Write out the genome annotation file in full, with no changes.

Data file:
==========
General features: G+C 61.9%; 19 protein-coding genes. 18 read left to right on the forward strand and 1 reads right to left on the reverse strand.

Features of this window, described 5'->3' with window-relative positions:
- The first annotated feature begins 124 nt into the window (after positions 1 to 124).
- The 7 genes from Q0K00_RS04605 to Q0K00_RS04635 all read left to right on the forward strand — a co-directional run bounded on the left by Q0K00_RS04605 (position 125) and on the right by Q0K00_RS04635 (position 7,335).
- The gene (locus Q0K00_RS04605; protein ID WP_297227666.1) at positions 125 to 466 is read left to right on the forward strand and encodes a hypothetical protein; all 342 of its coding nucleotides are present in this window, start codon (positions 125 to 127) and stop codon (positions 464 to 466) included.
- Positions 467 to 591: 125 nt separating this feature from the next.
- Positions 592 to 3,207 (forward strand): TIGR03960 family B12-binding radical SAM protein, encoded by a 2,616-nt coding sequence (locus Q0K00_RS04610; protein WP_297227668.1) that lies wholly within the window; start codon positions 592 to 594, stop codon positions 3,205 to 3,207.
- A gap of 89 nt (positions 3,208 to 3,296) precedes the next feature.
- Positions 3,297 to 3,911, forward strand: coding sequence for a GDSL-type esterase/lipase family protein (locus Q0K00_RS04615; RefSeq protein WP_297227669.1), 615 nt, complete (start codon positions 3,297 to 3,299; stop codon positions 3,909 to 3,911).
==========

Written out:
General features: G+C 61.9%; 19 protein-coding genes. 18 read left to right on the forward strand and 1 reads right to left on the reverse strand.

Features of this window, described 5'->3' with window-relative positions:
- The first annotated feature begins 124 nt into the window (after positions 1 to 124).
- The 7 genes from Q0K00_RS04605 to Q0K00_RS04635 all read left to right on the forward strand — a co-directional run bounded on the left by Q0K00_RS04605 (position 125) and on the right by Q0K00_RS04635 (position 7,335).
- The gene (locus Q0K00_RS04605; protein ID WP_297227666.1) at positions 125 to 466 is read left to right on the forward strand and encodes a hypothetical protein; all 342 of its coding nucleotides are present in this window, start codon (positions 125 to 127) and stop codon (positions 464 to 466) included.
- Positions 467 to 591: 125 nt separating this feature from the next.
- Positions 592 to 3,207 (forward strand): TIGR03960 family B12-binding radical SAM protein, encoded by a 2,616-nt coding sequence (locus Q0K00_RS04610; protein WP_297227668.1) that lies wholly within the window; start codon positions 592 to 594, stop codon positions 3,205 to 3,207.
- A gap of 89 nt (positions 3,208 to 3,296) precedes the next feature.
- Positions 3,297 to 3,911, forward strand: coding sequence for a GDSL-type esterase/lipase family protein (locus Q0K00_RS04615; RefSeq protein WP_297227669.1), 615 nt, complete (start codon positions 3,297 to 3,299; stop codon positions 3,909 to 3,911).